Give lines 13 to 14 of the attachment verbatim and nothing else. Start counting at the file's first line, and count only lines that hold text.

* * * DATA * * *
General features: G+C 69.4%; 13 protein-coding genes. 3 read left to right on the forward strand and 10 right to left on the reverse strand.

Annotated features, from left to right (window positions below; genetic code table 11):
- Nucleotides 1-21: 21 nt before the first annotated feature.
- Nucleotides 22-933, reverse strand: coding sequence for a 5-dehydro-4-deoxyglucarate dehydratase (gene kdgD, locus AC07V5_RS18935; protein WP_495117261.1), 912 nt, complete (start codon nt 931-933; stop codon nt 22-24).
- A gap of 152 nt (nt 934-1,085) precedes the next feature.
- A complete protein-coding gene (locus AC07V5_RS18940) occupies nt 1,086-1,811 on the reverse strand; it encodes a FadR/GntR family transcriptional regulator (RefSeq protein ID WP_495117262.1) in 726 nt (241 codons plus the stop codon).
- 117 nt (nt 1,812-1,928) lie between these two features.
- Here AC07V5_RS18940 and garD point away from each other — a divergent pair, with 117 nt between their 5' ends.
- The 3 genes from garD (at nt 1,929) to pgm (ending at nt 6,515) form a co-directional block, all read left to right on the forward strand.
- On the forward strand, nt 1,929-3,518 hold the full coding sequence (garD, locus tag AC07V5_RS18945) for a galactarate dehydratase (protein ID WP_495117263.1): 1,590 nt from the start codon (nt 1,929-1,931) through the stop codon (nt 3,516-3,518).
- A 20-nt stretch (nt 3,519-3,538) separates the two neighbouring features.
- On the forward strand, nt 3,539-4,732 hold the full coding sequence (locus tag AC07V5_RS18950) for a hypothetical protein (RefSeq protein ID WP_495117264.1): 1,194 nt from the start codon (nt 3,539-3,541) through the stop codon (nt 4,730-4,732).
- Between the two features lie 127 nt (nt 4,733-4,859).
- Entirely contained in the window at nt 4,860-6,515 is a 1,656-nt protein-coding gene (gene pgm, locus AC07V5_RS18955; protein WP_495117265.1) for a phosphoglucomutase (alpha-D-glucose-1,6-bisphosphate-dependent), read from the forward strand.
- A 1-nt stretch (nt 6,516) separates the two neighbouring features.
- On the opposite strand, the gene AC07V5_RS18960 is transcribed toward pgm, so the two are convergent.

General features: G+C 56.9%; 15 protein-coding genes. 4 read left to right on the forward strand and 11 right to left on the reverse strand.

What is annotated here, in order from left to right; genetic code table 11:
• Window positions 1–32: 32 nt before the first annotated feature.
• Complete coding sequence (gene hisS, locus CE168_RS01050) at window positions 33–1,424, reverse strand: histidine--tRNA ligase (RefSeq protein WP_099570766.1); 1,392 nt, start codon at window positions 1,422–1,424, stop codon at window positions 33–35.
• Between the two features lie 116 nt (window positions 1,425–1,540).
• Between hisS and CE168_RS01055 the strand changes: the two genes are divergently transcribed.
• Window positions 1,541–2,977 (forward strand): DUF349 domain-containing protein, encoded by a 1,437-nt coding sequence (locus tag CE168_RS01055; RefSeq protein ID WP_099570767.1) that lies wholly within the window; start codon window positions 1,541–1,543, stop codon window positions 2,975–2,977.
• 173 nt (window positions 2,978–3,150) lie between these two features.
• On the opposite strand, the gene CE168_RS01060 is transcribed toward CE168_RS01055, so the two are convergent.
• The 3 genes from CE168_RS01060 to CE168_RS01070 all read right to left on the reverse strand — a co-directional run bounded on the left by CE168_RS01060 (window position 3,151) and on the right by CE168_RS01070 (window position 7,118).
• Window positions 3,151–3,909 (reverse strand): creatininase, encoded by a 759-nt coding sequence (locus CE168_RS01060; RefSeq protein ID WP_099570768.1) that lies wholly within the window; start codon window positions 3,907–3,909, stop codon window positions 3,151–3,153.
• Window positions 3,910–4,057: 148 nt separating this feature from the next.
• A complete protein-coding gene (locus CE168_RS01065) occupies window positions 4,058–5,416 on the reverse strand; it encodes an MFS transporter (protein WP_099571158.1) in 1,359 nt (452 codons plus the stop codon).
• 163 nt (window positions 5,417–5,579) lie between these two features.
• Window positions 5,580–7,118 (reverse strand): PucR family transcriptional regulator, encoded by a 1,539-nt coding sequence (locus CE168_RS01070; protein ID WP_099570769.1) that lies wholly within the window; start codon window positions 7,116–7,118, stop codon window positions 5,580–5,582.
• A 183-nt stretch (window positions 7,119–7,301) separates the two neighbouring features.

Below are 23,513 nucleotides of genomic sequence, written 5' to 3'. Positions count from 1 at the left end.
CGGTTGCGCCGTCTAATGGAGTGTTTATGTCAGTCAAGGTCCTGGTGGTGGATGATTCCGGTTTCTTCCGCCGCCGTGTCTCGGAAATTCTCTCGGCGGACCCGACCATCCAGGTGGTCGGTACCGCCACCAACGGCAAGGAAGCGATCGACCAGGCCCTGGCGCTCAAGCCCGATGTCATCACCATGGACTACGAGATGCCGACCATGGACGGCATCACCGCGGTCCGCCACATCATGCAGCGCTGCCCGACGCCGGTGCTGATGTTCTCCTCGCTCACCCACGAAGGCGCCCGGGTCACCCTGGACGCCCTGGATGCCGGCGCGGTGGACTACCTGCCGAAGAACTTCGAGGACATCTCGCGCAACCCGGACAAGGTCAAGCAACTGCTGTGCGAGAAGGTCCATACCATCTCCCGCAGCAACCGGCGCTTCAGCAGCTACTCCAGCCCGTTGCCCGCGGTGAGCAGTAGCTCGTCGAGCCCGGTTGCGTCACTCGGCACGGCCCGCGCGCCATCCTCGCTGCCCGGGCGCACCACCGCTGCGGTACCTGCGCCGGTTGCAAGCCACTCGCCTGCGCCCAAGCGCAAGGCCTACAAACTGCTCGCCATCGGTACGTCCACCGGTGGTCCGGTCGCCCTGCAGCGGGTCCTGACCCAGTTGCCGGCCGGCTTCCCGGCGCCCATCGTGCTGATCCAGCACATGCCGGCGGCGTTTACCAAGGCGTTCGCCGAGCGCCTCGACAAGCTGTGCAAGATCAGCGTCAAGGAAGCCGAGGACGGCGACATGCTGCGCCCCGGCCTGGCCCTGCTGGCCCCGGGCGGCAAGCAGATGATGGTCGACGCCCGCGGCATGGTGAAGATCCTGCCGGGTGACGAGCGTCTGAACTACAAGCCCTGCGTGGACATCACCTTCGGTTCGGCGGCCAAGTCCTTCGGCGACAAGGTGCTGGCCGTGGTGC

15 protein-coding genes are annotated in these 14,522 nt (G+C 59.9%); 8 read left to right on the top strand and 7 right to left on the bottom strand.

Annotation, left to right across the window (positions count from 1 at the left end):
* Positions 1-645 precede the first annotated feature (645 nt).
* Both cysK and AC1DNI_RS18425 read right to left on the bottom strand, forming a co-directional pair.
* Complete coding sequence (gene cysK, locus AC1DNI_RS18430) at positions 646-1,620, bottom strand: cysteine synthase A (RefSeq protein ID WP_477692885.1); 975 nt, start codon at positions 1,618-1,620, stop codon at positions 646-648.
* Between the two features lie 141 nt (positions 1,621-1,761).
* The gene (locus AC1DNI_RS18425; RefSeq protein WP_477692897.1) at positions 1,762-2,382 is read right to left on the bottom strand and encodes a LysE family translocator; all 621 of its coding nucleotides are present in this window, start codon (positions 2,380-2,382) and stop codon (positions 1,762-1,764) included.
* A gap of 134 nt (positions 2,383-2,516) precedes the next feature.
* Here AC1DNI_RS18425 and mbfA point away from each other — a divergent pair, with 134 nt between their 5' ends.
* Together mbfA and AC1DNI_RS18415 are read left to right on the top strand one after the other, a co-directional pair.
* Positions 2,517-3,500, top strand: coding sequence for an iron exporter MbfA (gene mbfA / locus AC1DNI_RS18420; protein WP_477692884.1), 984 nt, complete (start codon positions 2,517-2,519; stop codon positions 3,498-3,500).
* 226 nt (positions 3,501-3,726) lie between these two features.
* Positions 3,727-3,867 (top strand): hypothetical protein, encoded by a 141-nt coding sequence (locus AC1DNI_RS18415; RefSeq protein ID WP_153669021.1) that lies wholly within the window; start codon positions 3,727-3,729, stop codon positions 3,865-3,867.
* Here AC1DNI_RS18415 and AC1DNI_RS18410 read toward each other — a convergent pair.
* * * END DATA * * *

- Between the two features lie 127 nt (nt 4,733-4,859).
- Entirely contained in the window at nt 4,860-6,515 is a 1,656-nt protein-coding gene (gene pgm, locus AC07V5_RS18955; protein WP_495117265.1) for a phosphoglucomutase (alpha-D-glucose-1,6-bisphosphate-dependent), read from the forward strand.